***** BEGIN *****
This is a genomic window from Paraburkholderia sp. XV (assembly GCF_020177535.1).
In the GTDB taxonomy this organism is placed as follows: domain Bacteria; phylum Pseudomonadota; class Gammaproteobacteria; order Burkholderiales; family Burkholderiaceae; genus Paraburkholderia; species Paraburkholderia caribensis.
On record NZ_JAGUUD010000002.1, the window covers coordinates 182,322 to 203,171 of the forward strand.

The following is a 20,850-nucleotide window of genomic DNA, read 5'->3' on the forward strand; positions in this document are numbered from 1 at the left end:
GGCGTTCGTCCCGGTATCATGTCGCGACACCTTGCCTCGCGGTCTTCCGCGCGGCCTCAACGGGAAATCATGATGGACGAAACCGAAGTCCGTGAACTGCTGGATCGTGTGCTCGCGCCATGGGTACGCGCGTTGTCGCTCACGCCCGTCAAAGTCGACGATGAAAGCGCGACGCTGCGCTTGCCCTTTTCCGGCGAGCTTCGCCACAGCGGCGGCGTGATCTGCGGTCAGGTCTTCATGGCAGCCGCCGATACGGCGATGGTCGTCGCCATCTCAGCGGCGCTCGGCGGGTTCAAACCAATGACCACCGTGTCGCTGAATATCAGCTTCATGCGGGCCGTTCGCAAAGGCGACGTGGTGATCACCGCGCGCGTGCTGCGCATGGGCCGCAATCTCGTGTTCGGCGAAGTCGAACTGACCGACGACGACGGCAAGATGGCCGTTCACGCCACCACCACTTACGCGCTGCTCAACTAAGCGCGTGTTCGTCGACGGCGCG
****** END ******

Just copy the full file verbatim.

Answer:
This is a genomic window from Paraburkholderia sp. XV (assembly GCF_020177535.1).
In the GTDB taxonomy this organism is placed as follows: domain Bacteria; phylum Pseudomonadota; class Gammaproteobacteria; order Burkholderiales; family Burkholderiaceae; genus Paraburkholderia; species Paraburkholderia caribensis.
On record NZ_JAGUUD010000002.1, the window covers coordinates 182,322 to 203,171 of the forward strand.

The following is a 20,850-nucleotide window of genomic DNA, read 5'->3' on the forward strand; positions in this document are numbered from 1 at the left end:
GGCGTTCGTCCCGGTATCATGTCGCGACACCTTGCCTCGCGGTCTTCCGCGCGGCCTCAACGGGAAATCATGATGGACGAAACCGAAGTCCGTGAACTGCTGGATCGTGTGCTCGCGCCATGGGTACGCGCGTTGTCGCTCACGCCCGTCAAAGTCGACGATGAAAGCGCGACGCTGCGCTTGCCCTTTTCCGGCGAGCTTCGCCACAGCGGCGGCGTGATCTGCGGTCAGGTCTTCATGGCAGCCGCCGATACGGCGATGGTCGTCGCCATCTCAGCGGCGCTCGGCGGGTTCAAACCAATGACCACCGTGTCGCTGAATATCAGCTTCATGCGGGCCGTTCGCAAAGGCGACGTGGTGATCACCGCGCGCGTGCTGCGCATGGGCCGCAATCTCGTGTTCGGCGAAGTCGAACTGACCGACGACGACGGCAAGATGGCCGTTCACGCCACCACCACTTACGCGCTGCTCAACTAAGCGCGTGTTCGTCGACGGCGCG